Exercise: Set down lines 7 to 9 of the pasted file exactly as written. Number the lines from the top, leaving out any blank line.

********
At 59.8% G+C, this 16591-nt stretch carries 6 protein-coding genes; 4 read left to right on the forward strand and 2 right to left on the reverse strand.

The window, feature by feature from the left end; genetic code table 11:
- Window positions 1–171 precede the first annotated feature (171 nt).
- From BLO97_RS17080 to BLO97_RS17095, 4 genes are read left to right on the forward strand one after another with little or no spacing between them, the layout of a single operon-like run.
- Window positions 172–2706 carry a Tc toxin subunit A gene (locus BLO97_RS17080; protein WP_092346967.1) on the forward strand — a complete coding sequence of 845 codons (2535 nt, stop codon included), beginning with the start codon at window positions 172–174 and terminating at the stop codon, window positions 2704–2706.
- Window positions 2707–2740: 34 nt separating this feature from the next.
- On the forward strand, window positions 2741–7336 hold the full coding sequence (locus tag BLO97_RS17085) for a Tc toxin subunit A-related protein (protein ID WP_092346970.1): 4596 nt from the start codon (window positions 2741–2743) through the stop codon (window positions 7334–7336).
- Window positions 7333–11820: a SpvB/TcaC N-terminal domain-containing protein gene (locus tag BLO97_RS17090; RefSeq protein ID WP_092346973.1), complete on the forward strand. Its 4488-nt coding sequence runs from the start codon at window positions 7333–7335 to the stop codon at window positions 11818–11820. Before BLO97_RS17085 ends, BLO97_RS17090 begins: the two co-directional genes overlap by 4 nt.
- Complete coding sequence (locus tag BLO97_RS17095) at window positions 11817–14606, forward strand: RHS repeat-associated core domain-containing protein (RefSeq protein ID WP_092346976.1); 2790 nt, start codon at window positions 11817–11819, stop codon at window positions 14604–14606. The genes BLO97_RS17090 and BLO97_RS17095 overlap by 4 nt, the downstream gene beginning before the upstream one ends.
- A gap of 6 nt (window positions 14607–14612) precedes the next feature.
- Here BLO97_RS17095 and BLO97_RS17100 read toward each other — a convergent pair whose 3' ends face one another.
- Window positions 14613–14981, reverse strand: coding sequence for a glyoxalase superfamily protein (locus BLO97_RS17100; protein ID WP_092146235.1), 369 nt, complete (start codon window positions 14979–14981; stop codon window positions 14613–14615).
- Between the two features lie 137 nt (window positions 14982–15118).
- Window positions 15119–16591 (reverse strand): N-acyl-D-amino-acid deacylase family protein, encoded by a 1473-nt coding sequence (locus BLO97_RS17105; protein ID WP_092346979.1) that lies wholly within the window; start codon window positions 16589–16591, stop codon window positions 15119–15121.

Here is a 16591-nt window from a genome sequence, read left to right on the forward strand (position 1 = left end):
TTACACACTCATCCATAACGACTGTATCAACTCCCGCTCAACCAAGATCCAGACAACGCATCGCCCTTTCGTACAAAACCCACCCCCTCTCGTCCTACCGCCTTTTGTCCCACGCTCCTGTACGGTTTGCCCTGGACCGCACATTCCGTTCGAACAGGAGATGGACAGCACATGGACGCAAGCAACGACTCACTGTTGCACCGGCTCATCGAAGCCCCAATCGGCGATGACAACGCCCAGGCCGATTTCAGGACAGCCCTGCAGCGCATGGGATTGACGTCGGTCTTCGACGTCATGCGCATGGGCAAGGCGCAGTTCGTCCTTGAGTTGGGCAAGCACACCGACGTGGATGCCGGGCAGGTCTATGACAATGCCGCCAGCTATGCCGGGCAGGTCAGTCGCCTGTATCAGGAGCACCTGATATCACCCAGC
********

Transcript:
- On the forward strand, window positions 2741–7336 hold the full coding sequence (locus tag BLO97_RS17085) for a Tc toxin subunit A-related protein (protein ID WP_092346970.1): 4596 nt from the start codon (window positions 2741–2743) through the stop codon (window positions 7334–7336).
- Window positions 7333–11820: a SpvB/TcaC N-terminal domain-containing protein gene (locus tag BLO97_RS17090; RefSeq protein ID WP_092346973.1), complete on the forward strand. Its 4488-nt coding sequence runs from the start codon at window positions 7333–7335 to the stop codon at window positions 11818–11820. Before BLO97_RS17085 ends, BLO97_RS17090 begins: the two co-directional genes overlap by 4 nt.
- Complete coding sequence (locus tag BLO97_RS17095) at window positions 11817–14606, forward strand: RHS repeat-associated core domain-containing protein (RefSeq protein ID WP_092346976.1); 2790 nt, start codon at window positions 11817–11819, stop codon at window positions 14604–14606. The genes BLO97_RS17090 and BLO97_RS17095 overlap by 4 nt, the downstream gene beginning before the upstream one ends.